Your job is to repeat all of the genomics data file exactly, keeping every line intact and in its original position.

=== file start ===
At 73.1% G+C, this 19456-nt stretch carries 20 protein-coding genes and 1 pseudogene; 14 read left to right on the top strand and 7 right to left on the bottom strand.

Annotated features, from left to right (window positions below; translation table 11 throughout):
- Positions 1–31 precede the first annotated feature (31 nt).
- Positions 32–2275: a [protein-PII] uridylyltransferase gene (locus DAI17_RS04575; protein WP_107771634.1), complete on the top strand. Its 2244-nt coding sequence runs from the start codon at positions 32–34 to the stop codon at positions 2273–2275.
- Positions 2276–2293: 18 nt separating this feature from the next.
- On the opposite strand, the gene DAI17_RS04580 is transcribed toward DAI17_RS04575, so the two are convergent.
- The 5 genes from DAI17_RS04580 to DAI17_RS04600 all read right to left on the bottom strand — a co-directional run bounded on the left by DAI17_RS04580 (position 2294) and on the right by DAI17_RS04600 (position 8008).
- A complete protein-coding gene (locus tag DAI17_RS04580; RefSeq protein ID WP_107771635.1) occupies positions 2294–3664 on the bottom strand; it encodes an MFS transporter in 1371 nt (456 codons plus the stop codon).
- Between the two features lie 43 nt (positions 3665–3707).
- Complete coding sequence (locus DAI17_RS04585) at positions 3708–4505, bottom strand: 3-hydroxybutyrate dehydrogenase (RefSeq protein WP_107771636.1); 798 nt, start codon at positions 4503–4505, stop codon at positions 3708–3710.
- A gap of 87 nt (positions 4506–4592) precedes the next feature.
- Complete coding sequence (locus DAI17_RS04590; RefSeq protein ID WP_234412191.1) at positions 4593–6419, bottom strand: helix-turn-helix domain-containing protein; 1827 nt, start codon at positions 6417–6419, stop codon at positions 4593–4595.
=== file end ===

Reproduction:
At 73.1% G+C, this 19456-nt stretch carries 20 protein-coding genes and 1 pseudogene; 14 read left to right on the top strand and 7 right to left on the bottom strand.

Annotated features, from left to right (window positions below; translation table 11 throughout):
- Positions 1–31 precede the first annotated feature (31 nt).
- Positions 32–2275: a [protein-PII] uridylyltransferase gene (locus DAI17_RS04575; protein WP_107771634.1), complete on the top strand. Its 2244-nt coding sequence runs from the start codon at positions 32–34 to the stop codon at positions 2273–2275.
- Positions 2276–2293: 18 nt separating this feature from the next.
- On the opposite strand, the gene DAI17_RS04580 is transcribed toward DAI17_RS04575, so the two are convergent.
- The 5 genes from DAI17_RS04580 to DAI17_RS04600 all read right to left on the bottom strand — a co-directional run bounded on the left by DAI17_RS04580 (position 2294) and on the right by DAI17_RS04600 (position 8008).
- A complete protein-coding gene (locus tag DAI17_RS04580; RefSeq protein ID WP_107771635.1) occupies positions 2294–3664 on the bottom strand; it encodes an MFS transporter in 1371 nt (456 codons plus the stop codon).
- Between the two features lie 43 nt (positions 3665–3707).
- Complete coding sequence (locus DAI17_RS04585) at positions 3708–4505, bottom strand: 3-hydroxybutyrate dehydrogenase (RefSeq protein WP_107771636.1); 798 nt, start codon at positions 4503–4505, stop codon at positions 3708–3710.
- A gap of 87 nt (positions 4506–4592) precedes the next feature.
- Complete coding sequence (locus DAI17_RS04590; RefSeq protein ID WP_234412191.1) at positions 4593–6419, bottom strand: helix-turn-helix domain-containing protein; 1827 nt, start codon at positions 6417–6419, stop codon at positions 4593–4595.